«If I had a chance, I’d be out shooting all the time. You don’t have to go looking for pictures. You go out and the pictures are staring at you». Lee Friedlander‘s photographs are cursed with a secret. They always seem to know something we do not. The formal beauty of his photographs is rooted in the harsh solitude they exude.
Friedlander was born in Aberdeen (Washington). He studied at the Los Angeles Art Center School where he met someone who would become a key figure for him when he was first starting out: Ahmet Ertegun, the founder of Atlantic Records, for whom he began carrying out his first commissions taking photographs for album covers as well as for RCA and Columbia Records. John Coltrane, Miles Davies, Duke Ellington and Charles Mingus all posed for his camera. In 1956 he moved to New York to work on the magazines Seventeen and Squire. Through the art director Marvin Israel he met Diane Arbus, Garry Winogrand and Walker Evans. Evans would write a review of his exhibition The Little Screens, in Harper’s Bazaar in February 1963. Ten years later Evans would write the text for his first portfolio, Lee Friedlander: 15 photographs (1973).
The MoMA exhibition entitled New Documents would prove to be a crucial moment in his career although Nathan Lyoms, the curator at George Eastman House had already included his work in Towards a Social Landscape(1966) where Winogrand also exhibited. That exhibition is today considered to have been the inspiration for the new documentalism represented by Winogrand and Friedlander, together with Diane Arbus. Once they had received John Szarkowski‘s vital recognition with New Documents in the MoMA, they would go on to redefine photography as an intimate way of learning about reality.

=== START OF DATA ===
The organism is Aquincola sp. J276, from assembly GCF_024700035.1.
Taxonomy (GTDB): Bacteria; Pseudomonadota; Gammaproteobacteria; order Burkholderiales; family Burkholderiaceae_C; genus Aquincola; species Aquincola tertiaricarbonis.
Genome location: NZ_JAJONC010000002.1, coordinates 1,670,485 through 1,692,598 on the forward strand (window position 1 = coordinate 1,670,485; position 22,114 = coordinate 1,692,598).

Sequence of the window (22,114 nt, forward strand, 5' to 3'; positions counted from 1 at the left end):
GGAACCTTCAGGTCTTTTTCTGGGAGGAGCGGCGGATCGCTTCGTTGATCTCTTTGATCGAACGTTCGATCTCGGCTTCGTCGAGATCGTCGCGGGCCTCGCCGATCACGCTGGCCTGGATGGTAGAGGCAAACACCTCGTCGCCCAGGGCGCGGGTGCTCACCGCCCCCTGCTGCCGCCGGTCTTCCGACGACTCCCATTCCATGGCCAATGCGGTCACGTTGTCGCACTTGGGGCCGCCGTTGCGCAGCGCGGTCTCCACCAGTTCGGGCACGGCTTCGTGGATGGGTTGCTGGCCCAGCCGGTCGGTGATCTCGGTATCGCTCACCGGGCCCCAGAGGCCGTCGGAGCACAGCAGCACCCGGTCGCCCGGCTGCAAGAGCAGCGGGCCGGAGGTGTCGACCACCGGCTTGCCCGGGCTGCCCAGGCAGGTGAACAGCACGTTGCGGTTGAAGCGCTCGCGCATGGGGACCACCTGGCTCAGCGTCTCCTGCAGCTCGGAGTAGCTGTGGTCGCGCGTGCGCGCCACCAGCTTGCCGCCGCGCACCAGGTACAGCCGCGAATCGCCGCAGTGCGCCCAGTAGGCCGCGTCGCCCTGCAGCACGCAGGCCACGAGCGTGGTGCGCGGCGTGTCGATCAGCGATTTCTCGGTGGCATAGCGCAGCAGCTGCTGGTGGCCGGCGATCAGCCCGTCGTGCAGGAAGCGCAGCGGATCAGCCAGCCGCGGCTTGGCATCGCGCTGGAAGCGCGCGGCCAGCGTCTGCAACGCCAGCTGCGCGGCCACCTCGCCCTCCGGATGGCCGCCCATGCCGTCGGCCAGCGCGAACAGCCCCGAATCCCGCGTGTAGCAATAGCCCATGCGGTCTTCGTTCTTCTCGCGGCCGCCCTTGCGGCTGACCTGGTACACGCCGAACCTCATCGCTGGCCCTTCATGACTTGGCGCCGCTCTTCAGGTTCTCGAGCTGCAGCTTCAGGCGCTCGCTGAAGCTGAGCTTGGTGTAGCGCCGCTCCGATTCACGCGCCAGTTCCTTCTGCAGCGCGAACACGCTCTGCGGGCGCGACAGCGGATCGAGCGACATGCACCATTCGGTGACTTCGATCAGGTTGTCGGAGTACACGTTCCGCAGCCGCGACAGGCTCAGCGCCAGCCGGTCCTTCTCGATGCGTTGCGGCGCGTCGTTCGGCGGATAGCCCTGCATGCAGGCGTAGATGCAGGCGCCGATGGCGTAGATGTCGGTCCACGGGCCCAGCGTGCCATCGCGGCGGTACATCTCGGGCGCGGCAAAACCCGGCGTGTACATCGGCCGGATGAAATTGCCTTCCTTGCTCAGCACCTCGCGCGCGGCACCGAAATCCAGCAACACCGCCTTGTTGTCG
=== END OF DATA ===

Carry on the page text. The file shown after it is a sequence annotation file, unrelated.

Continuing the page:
His project and bookThe American Monument (1976) has become a masterpiece in the analysis of the soul of the United States: it seeks to reflect how so many monuments are lost or camouflaged by the changing landscape. He highlights the times and its consistencies (or lack of consistency). Among other books that also stand out are Like a One Eyed Cat: Photographs by Lee Friedlander 1956-1987 (1989), American Musicians (1998) and Kitaj (2002).
In 2005 The MoMA staged a retrospective of his work. His picture are brief essays: images that beg to be pondered over.
Lee Friedlander continues taking photographs every day.